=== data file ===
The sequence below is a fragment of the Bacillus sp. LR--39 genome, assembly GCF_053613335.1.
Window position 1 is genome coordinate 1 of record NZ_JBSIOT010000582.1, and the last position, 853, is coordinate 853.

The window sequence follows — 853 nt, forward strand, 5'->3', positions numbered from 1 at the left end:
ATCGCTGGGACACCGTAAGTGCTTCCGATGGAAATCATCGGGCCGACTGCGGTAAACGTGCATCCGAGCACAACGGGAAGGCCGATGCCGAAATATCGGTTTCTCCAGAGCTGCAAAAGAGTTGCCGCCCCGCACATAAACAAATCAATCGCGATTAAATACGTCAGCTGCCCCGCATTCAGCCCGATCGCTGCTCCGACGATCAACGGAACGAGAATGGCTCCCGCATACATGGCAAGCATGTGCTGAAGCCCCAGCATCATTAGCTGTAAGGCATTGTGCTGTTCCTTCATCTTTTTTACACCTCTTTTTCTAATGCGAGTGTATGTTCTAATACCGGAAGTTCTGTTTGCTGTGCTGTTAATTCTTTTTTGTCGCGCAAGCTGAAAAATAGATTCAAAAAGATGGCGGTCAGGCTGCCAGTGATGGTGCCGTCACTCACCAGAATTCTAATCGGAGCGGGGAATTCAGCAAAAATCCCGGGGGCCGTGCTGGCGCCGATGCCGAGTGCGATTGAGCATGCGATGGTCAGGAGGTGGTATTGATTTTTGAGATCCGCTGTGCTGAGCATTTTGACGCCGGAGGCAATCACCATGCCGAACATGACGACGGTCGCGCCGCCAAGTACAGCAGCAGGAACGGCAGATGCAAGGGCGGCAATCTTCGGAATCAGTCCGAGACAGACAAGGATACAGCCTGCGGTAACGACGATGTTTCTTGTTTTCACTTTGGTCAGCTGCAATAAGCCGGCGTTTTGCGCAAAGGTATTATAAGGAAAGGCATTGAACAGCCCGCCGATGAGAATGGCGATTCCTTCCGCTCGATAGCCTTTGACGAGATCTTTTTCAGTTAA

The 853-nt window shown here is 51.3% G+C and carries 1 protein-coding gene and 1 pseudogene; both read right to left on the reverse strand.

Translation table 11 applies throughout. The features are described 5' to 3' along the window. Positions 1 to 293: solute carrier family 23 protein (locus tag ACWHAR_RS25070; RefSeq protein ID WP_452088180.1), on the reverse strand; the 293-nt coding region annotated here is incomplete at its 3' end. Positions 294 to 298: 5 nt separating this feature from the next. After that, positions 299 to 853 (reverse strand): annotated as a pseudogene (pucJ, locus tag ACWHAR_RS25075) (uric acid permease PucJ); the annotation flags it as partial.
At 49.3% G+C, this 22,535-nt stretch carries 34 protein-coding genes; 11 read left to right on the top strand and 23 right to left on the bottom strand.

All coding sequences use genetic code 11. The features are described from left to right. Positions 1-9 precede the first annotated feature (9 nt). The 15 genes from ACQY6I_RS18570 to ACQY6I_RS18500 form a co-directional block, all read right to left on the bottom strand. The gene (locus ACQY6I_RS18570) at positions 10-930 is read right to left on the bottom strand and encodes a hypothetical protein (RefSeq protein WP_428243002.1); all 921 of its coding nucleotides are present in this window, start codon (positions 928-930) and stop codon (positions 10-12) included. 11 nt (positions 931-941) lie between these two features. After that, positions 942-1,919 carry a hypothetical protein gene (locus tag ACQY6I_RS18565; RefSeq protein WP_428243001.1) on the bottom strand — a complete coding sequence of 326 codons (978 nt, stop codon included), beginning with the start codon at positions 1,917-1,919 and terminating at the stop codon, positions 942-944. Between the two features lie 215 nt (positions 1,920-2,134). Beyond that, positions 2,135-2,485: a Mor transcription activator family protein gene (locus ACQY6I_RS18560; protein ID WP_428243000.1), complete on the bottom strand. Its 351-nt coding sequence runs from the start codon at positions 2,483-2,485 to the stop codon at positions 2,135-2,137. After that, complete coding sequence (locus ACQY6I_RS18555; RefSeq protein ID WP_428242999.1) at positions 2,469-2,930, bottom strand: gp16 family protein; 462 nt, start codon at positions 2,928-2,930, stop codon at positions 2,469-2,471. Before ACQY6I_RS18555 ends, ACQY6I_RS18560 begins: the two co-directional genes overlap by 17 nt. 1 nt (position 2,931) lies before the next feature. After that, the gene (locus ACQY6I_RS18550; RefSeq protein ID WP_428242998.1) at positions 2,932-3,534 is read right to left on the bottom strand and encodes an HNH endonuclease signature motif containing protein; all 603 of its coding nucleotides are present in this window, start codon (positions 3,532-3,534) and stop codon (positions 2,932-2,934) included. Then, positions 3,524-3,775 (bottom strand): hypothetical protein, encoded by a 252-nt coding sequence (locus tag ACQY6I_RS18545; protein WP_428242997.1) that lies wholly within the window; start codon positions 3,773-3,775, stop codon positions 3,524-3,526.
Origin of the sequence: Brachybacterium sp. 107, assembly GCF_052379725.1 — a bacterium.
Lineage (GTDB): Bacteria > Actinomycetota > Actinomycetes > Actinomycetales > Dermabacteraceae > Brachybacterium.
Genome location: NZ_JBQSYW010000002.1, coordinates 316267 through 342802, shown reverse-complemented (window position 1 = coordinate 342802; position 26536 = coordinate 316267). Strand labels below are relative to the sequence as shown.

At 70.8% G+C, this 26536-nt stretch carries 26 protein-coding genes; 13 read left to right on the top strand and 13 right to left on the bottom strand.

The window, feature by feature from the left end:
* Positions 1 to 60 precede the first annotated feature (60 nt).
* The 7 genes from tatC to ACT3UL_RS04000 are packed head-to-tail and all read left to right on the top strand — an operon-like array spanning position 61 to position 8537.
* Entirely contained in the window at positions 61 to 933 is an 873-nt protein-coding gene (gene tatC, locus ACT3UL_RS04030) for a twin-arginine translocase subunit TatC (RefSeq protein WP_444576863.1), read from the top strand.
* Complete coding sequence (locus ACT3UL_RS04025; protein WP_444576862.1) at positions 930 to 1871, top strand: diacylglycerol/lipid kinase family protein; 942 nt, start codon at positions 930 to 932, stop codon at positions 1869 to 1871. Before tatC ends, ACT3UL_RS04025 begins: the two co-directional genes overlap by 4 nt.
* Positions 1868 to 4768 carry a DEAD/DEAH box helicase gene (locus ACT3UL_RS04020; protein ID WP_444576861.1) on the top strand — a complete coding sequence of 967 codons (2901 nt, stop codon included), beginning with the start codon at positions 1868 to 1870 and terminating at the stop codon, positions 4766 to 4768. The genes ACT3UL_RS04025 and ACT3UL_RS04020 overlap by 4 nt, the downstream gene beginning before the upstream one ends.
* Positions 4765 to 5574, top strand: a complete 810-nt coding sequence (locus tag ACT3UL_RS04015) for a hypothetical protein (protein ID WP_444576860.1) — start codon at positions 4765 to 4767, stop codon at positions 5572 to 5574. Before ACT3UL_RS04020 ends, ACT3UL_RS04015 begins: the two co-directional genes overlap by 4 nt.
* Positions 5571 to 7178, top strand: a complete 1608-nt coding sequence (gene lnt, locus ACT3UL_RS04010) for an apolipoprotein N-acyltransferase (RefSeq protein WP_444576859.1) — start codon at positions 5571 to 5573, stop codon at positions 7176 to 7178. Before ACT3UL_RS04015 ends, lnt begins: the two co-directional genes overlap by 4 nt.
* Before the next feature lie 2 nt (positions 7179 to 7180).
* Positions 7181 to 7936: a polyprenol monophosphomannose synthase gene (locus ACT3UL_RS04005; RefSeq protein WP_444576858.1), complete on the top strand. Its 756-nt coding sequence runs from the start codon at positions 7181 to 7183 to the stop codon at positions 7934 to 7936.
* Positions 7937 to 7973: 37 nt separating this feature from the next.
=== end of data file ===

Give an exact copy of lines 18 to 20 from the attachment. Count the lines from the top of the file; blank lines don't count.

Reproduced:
* Positions 1868 to 4768 carry a DEAD/DEAH box helicase gene (locus ACT3UL_RS04020; protein ID WP_444576861.1) on the top strand — a complete coding sequence of 967 codons (2901 nt, stop codon included), beginning with the start codon at positions 1868 to 1870 and terminating at the stop codon, positions 4766 to 4768. The genes ACT3UL_RS04025 and ACT3UL_RS04020 overlap by 4 nt, the downstream gene beginning before the upstream one ends.
* Positions 4765 to 5574, top strand: a complete 810-nt coding sequence (locus tag ACT3UL_RS04015) for a hypothetical protein (protein ID WP_444576860.1) — start codon at positions 4765 to 4767, stop codon at positions 5572 to 5574. Before ACT3UL_RS04020 ends, ACT3UL_RS04015 begins: the two co-directional genes overlap by 4 nt.
* Positions 5571 to 7178, top strand: a complete 1608-nt coding sequence (gene lnt, locus ACT3UL_RS04010) for an apolipoprotein N-acyltransferase (RefSeq protein WP_444576859.1) — start codon at positions 5571 to 5573, stop codon at positions 7176 to 7178. Before ACT3UL_RS04015 ends, lnt begins: the two co-directional genes overlap by 4 nt.